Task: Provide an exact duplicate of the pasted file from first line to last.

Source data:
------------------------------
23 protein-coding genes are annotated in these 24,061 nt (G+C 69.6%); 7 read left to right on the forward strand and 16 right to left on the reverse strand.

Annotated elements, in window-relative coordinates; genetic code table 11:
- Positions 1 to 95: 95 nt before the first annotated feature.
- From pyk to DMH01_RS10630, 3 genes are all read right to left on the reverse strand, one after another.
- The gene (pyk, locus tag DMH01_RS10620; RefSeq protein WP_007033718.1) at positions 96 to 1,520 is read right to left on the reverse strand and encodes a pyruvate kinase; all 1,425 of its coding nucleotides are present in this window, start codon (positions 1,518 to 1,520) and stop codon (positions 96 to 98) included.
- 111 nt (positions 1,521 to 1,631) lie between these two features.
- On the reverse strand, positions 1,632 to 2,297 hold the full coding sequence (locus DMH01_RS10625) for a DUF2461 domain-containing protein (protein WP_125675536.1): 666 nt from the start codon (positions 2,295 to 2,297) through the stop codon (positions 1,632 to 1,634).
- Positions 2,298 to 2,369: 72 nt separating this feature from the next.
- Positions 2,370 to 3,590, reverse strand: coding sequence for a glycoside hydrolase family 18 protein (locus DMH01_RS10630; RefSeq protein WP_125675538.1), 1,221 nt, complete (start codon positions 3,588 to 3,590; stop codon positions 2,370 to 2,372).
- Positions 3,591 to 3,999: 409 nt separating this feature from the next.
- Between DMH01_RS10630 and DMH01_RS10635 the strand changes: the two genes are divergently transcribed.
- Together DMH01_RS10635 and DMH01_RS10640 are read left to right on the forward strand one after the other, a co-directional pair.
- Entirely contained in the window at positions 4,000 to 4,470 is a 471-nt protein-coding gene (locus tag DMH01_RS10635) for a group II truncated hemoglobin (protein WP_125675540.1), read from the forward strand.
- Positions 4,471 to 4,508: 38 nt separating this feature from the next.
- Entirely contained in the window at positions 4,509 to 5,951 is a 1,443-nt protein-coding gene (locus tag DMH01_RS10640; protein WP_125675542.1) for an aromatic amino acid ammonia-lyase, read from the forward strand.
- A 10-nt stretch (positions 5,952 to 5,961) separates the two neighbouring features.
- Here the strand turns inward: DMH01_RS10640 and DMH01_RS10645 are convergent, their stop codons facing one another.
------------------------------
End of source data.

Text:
23 protein-coding genes are annotated in these 24,061 nt (G+C 69.6%); 7 read left to right on the forward strand and 16 right to left on the reverse strand.

Annotated elements, in window-relative coordinates; genetic code table 11:
- Positions 1 to 95: 95 nt before the first annotated feature.
- From pyk to DMH01_RS10630, 3 genes are all read right to left on the reverse strand, one after another.
- The gene (pyk, locus tag DMH01_RS10620; RefSeq protein WP_007033718.1) at positions 96 to 1,520 is read right to left on the reverse strand and encodes a pyruvate kinase; all 1,425 of its coding nucleotides are present in this window, start codon (positions 1,518 to 1,520) and stop codon (positions 96 to 98) included.
- 111 nt (positions 1,521 to 1,631) lie between these two features.
- On the reverse strand, positions 1,632 to 2,297 hold the full coding sequence (locus DMH01_RS10625) for a DUF2461 domain-containing protein (protein WP_125675536.1): 666 nt from the start codon (positions 2,295 to 2,297) through the stop codon (positions 1,632 to 1,634).
- Positions 2,298 to 2,369: 72 nt separating this feature from the next.
- Positions 2,370 to 3,590, reverse strand: coding sequence for a glycoside hydrolase family 18 protein (locus DMH01_RS10630; RefSeq protein WP_125675538.1), 1,221 nt, complete (start codon positions 3,588 to 3,590; stop codon positions 2,370 to 2,372).
- Positions 3,591 to 3,999: 409 nt separating this feature from the next.
- Between DMH01_RS10630 and DMH01_RS10635 the strand changes: the two genes are divergently transcribed.
- Together DMH01_RS10635 and DMH01_RS10640 are read left to right on the forward strand one after the other, a co-directional pair.
- Entirely contained in the window at positions 4,000 to 4,470 is a 471-nt protein-coding gene (locus tag DMH01_RS10635) for a group II truncated hemoglobin (protein WP_125675540.1), read from the forward strand.
- Positions 4,471 to 4,508: 38 nt separating this feature from the next.
- Entirely contained in the window at positions 4,509 to 5,951 is a 1,443-nt protein-coding gene (locus tag DMH01_RS10640; protein WP_125675542.1) for an aromatic amino acid ammonia-lyase, read from the forward strand.
- A 10-nt stretch (positions 5,952 to 5,961) separates the two neighbouring features.
- Here the strand turns inward: DMH01_RS10640 and DMH01_RS10645 are convergent, their stop codons facing one another.